Ask the Dentist: Dementia sufferers need specific help with oral health
Lucy Stock, dentist at Gentle Dental Care, Belfast, outlines the issues faced by dementia sufferers when it comes to dental care
WITH dementia on the increase, dentists are seeing more people whose oral health is deteriorating more rapidly and it's highlighting the need to overcome specific challenges faced at their dental appointments.
Globally, the numbers of people living with dementia will increase from 50 million in 2018 to 152 million in 2050, a 204 per cent increase.
The word ‘dementia' describes a set of symptoms that may include memory loss and difficulties with thinking, problem-solving or language. Dementia is caused when the brain is damaged by diseases, such as Alzheimer's disease or a series of strokes.
Alzheimer's disease is the most common cause of dementia, but not the only one.
Early dementia may mean slight forgetfulness that can impact on making and keeping dental appointments. Then, when at the appointment it can be difficult for people to understand and retain the information.
If you are beginning to recognise forgetfulness in your loved one, it can be massively helpful to accompany them to their dental appointment and, when appropriate, go into the treatment room so that you can understand what is happening.
Let the dental team know if you feel there's a memory issue and pass on any relevant information as it is more difficult for people outside the family to assess this.
People with dementia become more prone to dental disease as not only does physically cleaning the teeth become harder, people are also often taking multiple medications that can cause a dry mouth or vomiting which in turn leads to more decay and gum disease. A dry mouth makes it more difficult to eat, swallow and produce saliva, and causes tongue irritation.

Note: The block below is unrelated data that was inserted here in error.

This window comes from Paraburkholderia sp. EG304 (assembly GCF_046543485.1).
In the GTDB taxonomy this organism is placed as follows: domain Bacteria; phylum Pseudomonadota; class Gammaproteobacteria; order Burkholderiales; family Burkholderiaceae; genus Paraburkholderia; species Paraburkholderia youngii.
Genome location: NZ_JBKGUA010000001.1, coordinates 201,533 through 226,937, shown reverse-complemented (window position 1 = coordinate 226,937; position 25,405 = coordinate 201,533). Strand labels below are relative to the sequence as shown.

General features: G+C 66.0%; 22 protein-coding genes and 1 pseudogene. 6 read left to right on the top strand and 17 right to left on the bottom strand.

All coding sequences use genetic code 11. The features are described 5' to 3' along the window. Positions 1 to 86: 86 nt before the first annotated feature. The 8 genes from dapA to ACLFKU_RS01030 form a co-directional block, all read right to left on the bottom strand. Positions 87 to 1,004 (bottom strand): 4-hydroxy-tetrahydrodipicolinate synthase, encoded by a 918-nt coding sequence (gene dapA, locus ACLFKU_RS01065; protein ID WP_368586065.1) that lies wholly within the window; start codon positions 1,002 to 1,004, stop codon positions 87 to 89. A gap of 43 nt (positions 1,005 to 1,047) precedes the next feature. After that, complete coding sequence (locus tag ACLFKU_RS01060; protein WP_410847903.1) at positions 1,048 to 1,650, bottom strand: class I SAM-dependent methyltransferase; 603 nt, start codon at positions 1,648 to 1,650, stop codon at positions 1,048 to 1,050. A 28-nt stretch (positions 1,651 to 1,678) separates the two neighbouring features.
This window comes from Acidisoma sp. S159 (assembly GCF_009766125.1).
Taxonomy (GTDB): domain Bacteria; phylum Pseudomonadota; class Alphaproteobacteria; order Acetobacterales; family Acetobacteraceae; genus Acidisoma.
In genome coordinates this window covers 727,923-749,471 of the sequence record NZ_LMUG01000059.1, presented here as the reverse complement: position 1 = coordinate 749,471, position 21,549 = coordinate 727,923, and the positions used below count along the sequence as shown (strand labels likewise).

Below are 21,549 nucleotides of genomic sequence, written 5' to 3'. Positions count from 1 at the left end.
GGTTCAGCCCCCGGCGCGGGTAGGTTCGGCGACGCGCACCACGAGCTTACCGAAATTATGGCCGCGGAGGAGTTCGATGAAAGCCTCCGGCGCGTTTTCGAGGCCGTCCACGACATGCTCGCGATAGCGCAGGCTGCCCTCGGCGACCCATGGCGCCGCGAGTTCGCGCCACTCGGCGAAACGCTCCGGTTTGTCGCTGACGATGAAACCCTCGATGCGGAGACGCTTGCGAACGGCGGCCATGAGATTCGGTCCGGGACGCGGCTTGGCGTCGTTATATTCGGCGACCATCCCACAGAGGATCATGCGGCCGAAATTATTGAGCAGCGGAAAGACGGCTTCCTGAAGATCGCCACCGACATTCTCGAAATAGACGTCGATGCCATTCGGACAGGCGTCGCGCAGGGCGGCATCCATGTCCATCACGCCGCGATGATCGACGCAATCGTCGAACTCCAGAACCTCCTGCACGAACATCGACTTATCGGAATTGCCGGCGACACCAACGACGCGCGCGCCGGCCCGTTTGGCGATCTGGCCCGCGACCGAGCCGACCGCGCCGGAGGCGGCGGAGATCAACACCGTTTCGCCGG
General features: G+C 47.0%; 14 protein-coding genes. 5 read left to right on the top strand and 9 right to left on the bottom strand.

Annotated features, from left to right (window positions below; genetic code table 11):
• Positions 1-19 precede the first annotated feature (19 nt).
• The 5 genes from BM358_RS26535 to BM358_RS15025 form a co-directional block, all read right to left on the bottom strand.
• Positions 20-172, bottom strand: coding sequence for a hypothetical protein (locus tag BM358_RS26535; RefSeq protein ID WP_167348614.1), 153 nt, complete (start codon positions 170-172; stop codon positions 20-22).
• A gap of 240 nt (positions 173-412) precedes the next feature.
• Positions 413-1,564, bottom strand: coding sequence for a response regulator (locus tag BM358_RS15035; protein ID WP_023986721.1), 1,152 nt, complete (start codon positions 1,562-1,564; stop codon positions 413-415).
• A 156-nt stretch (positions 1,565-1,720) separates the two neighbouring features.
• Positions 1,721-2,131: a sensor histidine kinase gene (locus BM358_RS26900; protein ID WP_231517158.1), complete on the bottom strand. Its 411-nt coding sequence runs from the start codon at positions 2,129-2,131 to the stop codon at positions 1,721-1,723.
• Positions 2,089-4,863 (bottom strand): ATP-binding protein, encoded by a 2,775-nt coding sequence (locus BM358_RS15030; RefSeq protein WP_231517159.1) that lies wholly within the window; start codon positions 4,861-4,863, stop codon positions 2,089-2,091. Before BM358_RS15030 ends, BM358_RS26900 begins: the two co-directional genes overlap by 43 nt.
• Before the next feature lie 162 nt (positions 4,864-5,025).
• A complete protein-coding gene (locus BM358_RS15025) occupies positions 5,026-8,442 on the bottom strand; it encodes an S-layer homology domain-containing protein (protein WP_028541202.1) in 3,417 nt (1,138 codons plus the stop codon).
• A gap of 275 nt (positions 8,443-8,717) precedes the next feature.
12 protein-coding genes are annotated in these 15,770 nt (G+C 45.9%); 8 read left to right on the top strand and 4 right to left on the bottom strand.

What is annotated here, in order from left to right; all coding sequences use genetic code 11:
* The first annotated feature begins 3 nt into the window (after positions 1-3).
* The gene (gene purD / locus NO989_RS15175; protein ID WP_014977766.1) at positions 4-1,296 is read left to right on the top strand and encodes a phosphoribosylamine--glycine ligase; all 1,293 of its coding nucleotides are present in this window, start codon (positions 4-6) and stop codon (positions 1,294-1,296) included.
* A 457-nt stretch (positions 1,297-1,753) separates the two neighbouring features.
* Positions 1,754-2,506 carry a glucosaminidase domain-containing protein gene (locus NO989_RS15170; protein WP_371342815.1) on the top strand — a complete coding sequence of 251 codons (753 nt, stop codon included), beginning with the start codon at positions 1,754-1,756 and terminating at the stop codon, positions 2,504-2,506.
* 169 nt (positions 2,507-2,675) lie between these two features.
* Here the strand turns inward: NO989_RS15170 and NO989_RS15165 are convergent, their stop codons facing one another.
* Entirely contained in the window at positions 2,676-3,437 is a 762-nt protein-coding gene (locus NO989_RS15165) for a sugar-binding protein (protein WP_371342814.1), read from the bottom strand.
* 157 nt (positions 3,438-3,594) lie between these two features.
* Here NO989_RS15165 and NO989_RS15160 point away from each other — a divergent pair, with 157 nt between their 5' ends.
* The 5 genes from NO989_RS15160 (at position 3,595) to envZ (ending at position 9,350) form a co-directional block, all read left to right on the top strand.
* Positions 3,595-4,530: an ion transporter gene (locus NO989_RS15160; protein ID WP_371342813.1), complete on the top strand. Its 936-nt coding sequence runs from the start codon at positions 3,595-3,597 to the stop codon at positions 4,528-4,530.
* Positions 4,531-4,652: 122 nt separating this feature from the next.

If you are caring for a dementia sufferer, try providing short, simple instructions. Use a “watch me” or “hand-over-hand” technique. Try an electric toothbrush or a brush with a large handle for easier manoeuvring and a water jet to keep the gums and teeth as clean as possible. Toothbrushing can be done over a basin on a table if this is easier and at a time when the person is in the mood for it. Try to keep the diet as low sugar and low processed as possible.
It is critical to maximise the oral health of patients with dementia early in the disease process. Keep up with regular dental visits for as long as possible. A dental care routine is essential for healthy teeth. Ask the dentist for suggestions or items that may help make dental care easier.